Skirmishes continue between protesters and riot police in Madrid, with cops firing rubber bullets and tear gas at the crowd. Fourteen people have been injured and 22 arrested, local media report.
Local emergency services have confirmed that at least 14 people, including four policemen, have been injured in clashes between police and protesters. One of the wounded is believed to be in critical condition, according to local news. One of the injured policemen suffered a severe concussion.
Riot police dispersed the protesters, dragging some by the arms and legs, who had tried to get through police lines. An uneasy order was restored and reinforcements have been brought in to try and disperse the crowd.
Thirteen of those arrested have been detained after a group of protesters tried to break through the police barrier. Several others were reportedly arrested later for arguing with police, bringing the total number of arrests to 22.
Thousands of activists have congregated in Madrid’s Plaza de Neptune, 100 meters from the Congress building, to protest Spanish austerity measures.
The demonstrators pledged to march around the building, and called for new elections. Metal barriers have been placed around the building to block access from every possible direction.
Demonstrators waved banners with the slogan ‘No’ written on them, in reference to the austerity policies of the Spanish government.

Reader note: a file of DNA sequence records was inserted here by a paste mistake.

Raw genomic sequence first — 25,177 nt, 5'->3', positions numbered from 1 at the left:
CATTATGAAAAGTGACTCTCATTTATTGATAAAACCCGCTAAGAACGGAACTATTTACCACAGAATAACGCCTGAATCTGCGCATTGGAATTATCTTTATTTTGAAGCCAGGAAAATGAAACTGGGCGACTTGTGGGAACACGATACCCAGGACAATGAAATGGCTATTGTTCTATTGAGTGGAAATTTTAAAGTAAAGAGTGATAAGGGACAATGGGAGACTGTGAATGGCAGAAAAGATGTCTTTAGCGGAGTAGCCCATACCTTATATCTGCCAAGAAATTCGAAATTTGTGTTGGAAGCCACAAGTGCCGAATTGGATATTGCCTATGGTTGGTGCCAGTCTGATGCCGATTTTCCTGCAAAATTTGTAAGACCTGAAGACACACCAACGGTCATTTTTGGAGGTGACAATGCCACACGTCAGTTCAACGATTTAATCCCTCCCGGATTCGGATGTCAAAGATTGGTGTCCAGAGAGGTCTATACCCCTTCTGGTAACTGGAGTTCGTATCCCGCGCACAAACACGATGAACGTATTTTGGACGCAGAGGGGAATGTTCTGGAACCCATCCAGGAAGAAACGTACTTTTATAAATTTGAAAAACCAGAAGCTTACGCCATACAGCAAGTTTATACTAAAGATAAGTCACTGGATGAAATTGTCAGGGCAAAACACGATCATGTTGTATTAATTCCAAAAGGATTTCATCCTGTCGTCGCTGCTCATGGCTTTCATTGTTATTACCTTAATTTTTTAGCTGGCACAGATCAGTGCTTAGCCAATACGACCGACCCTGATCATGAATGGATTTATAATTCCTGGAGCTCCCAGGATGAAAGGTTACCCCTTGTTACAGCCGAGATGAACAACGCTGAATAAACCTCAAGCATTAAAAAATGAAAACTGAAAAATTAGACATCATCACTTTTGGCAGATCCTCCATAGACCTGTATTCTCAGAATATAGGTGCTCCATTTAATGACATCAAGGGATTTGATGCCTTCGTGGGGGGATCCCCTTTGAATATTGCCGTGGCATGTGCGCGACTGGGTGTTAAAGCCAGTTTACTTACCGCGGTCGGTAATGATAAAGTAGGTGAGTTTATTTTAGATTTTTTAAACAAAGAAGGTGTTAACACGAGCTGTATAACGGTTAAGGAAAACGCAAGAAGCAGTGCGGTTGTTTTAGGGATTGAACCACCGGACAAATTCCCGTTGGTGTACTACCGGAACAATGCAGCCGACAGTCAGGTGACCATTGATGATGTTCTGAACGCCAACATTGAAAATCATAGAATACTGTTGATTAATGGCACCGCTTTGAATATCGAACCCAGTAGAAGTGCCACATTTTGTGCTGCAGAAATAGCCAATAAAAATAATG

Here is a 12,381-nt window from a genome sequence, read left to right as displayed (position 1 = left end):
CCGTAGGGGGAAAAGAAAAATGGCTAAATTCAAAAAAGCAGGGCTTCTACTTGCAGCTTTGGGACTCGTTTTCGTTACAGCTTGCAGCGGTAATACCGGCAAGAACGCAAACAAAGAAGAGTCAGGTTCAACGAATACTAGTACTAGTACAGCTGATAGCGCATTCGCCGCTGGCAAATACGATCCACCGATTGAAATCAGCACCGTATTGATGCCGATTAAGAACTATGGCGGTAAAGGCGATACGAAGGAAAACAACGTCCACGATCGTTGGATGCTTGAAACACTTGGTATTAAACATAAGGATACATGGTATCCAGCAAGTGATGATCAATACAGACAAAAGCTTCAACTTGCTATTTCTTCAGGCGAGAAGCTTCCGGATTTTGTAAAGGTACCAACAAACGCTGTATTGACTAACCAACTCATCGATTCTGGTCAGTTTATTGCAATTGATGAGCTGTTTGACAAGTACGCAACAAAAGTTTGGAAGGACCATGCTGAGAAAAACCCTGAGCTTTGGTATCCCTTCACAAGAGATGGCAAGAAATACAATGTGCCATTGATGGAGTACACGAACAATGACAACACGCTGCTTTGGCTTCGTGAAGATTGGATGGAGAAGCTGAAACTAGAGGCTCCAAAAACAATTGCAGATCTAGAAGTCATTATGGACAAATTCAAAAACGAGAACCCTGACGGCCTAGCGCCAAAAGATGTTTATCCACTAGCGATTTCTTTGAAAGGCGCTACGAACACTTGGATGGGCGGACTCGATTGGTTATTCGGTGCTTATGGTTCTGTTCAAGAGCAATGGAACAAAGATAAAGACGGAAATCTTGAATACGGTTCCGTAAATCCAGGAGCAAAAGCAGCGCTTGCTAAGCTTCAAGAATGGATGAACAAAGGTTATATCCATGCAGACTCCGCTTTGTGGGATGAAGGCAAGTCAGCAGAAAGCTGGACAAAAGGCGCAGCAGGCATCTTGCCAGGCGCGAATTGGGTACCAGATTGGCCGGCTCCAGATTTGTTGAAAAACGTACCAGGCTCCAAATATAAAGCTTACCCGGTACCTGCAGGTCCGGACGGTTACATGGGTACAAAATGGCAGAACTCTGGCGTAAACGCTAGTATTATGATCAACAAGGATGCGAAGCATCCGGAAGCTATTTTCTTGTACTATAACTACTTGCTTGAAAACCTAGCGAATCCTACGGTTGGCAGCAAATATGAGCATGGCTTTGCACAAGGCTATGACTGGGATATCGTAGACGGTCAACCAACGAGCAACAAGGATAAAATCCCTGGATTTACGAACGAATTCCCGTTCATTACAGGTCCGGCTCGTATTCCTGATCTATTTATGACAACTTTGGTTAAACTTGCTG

Protesters said that today is a key day to level criticism against politicians and the Spanish government. The city stationed armored police vehicles bumper-to-bumper around the parliament building, and announced that around 1,300 police would be deployed to counter the protesters.
The organizers of the protest dubbed their movement ‘Surround Congress,’ and expressed hopes that thousands would turn out. The protestors called themselves ‘indignants’ and claimed that their democracy had been ‘kidnapped,’ calling for new elections and rallies against the austerity measures enacted by Mariano Rajoy’s government.
Some 200 demonstrators gathered near the city’s main railway station chanting “Rescue democracy,” and “This is not a crisis, it’s a swindle.”
But Miguel-anxo Murado, a journalist and writer, told RT that he thought their demands are too vague and that they would not be successful, “it seems that they are back with the same very vague and ambitious platform and in-fact they have been over shadowed by a different constitutional challenge, which is for the independence movement in Catalonia, which is more likely to change the constitution, although in a different way, so I’m afraid they will probably not have a huge success today.”
Spain is in the middle of its second recession in two years, and faces a 25 percent unemployment rate.
Madrid introduced the controversial austerity measures in a gesture meant to show that it intends to fix its debt and budgetary shortfalls. The European Central Bank granted Spain a 100 billion euro rescue loan for its banks, but the country has not decided whether to seek another bailout.
Europe’s financial leaders are pleading for Spain to reduce volatility in its markets by deciding whether or not to request the second loan.
During a September 15 protest, waves of some 50,000 anti-austerity demonstrators converged in downtown Madrid, blowing whistles and hoisting banners that read, “They are destroying the country, we must stop them.” Representatives from over 230 civic and professional organizations also turned out amid cries of “lies,” and “enough.”